Here in the southeastern United States, we are starting to see more and more dairies turn to robotic milking. The problem is there’s only one man in the entire area who can work on our robots. That’s because the vast majority of robotic farms are in the northern part of the country.

Pete Gerber has come to the rescue many times. He tackles a robotic issue on site at one farm while going back and forth with phone calls from two or more dairies all at the same time.

As time moves forward and more dairies progress towards robotics, the need for technicians is increasing very fast. Although it hasn’t happened for us yet, I’d hate to see the day that we have an entire break down with technician support needed physically at the same time as another dairy. With that being said, I cannot speak for the northern dairies, but this issue has pushed us to learn to keep extra parts that we might need for breakdowns as well gain the knowledge to fix the issues ourselves.

More robotic training is also needed. We could use training courses for farm employees, so they are able to fix issues if the parts are available on farm. I attended a couple of training courses and meetings up north that helped me gain a tremendous amount of knowledge, but the availability to go to those courses anywhere in the Southeast is just nonexistent.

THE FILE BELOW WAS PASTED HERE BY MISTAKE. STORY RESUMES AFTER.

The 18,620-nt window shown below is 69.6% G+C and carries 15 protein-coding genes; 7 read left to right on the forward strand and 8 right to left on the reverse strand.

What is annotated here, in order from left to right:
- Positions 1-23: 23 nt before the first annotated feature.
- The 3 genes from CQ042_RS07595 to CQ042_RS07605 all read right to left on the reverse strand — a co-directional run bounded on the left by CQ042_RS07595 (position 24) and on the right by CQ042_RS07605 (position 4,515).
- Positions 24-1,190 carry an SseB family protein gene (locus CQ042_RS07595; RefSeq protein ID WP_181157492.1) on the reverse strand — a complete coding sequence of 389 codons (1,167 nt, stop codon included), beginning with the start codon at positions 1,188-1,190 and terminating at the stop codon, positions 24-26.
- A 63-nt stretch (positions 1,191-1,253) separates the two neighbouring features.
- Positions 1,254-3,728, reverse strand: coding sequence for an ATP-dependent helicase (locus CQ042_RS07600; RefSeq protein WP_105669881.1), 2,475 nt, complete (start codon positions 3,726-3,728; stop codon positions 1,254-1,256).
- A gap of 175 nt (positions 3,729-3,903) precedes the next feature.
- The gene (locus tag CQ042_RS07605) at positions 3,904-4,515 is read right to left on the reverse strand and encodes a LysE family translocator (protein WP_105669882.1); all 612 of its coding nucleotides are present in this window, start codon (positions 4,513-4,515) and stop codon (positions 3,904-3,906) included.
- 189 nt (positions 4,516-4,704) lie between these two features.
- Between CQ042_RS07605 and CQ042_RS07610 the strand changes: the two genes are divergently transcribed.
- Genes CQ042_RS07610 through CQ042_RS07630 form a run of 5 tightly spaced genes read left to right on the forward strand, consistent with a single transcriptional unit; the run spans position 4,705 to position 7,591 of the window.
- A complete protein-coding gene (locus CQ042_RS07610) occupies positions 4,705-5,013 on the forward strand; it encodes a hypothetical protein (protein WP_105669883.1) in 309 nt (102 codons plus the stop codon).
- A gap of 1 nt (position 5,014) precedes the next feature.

The need for these services is gaining ground fast, and as technology in agriculture progresses, the need will only grow. When we first started up with robotics, we were the only farm using them in Georgia, so at that time it was all hands were on deck. We are still very pleased with our decision to go with robotics, but if I had to pick one thing to change, it would be more technicians in the area and more training for farms.

Caitlin and Mark Rodgers

Mark and Caitlin Rodgers are dairy farmers in Dearing, Georgia. The Rodgers have a 400-cow dairy that averages 32,000 pounds of milk. Follow their family farm on Facebook at Hillcrest Farms Inc.